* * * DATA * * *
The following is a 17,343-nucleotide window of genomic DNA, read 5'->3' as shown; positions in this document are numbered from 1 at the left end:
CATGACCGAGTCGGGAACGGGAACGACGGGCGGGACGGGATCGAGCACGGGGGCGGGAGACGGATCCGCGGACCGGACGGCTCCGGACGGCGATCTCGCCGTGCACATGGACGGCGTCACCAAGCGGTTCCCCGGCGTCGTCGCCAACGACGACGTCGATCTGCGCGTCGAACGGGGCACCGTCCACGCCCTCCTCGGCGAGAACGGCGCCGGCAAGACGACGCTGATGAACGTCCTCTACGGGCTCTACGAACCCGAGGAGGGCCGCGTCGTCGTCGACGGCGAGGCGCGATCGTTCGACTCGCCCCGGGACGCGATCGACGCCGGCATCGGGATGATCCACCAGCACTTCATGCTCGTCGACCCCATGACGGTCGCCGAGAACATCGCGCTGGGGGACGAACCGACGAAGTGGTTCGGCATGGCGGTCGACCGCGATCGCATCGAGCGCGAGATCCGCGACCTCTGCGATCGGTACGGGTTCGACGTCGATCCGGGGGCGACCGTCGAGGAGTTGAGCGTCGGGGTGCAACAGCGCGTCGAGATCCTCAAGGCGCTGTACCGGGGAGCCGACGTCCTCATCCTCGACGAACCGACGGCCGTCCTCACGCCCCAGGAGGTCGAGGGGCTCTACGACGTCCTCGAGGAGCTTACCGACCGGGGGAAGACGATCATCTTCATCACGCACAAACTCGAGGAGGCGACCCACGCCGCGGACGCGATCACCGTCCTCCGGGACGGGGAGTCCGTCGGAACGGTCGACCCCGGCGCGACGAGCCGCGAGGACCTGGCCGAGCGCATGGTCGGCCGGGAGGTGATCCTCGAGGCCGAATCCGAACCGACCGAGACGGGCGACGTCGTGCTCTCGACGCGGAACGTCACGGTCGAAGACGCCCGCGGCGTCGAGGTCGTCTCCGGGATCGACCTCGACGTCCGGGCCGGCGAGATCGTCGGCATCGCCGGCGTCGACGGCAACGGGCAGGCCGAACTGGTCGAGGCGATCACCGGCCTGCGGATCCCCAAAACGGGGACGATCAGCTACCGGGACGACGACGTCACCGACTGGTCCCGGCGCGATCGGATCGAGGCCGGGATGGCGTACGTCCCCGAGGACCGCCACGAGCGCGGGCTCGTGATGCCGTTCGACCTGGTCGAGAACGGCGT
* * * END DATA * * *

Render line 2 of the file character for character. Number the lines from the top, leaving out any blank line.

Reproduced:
CATGACCGAGTCGGGAACGGGAACGACGGGCGGGACGGGATCGAGCACGGGGGCGGGAGACGGATCCGCGGACCGGACGGCTCCGGACGGCGATCTCGCCGTGCACATGGACGGCGTCACCAAGCGGTTCCCCGGCGTCGTCGCCAACGACGACGTCGATCTGCGCGTCGAACGGGGCACCGTCCACGCCCTCCTCGGCGAGAACGGCGCCGGCAAGACGACGCTGATGAACGTCCTCTACGGGCTCTACGAACCCGAGGAGGGCCGCGTCGTCGTCGACGGCGAGGCGCGATCGTTCGACTCGCCCCGGGACGCGATCGACGCCGGCATCGGGATGATCCACCAGCACTTCATGCTCGTCGACCCCATGACGGTCGCCGAGAACATCGCGCTGGGGGACGAACCGACGAAGTGGTTCGGCATGGCGGTCGACCGCGATCGCATCGAGCGCGAGATCCGCGACCTCTGCGATCGGTACGGGTTCGACGTCGATCCGGGGGCGACCGTCGAGGAGTTGAGCGTCGGGGTGCAACAGCGCGTCGAGATCCTCAAGGCGCTGTACCGGGGAGCCGACGTCCTCATCCTCGACGAACCGACGGCCGTCCTCACGCCCCAGGAGGTCGAGGGGCTCTACGACGTCCTCGAGGAGCTTACCGACCGGGGGAAGACGATCATCTTCATCACGCACAAACTCGAGGAGGCGACCCACGCCGCGGACGCGATCACCGTCCTCCGGGACGGGGAGTCCGTCGGAACGGTCGACCCCGGCGCGACGAGCCGCGAGGACCTGGCCGAGCGCATGGTCGGCCGGGAGGTGATCCTCGAGGCCGAATCCGAACCGACCGAGACGGGCGACGTCGTGCTCTCGACGCGGAACGTCACGGTCGAAGACGCCCGCGGCGTCGAGGTCGTCTCCGGGATCGACCTCGACGTCCGGGCCGGCGAGATCGTCGGCATCGCCGGCGTCGACGGCAACGGGCAGGCCGAACTGGTCGAGGCGATCACCGGCCTGCGGATCCCCAAAACGGGGACGATCAGCTACCGGGACGACGACGTCACCGACTGGTCCCGGCGCGATCGGATCGAGGCCGGGATGGCGTACGTCCCCGAGGACCGCCACGAGCGCGGGCTCGTGATGCCGTTCGACCTGGTCGAGAACGGCGT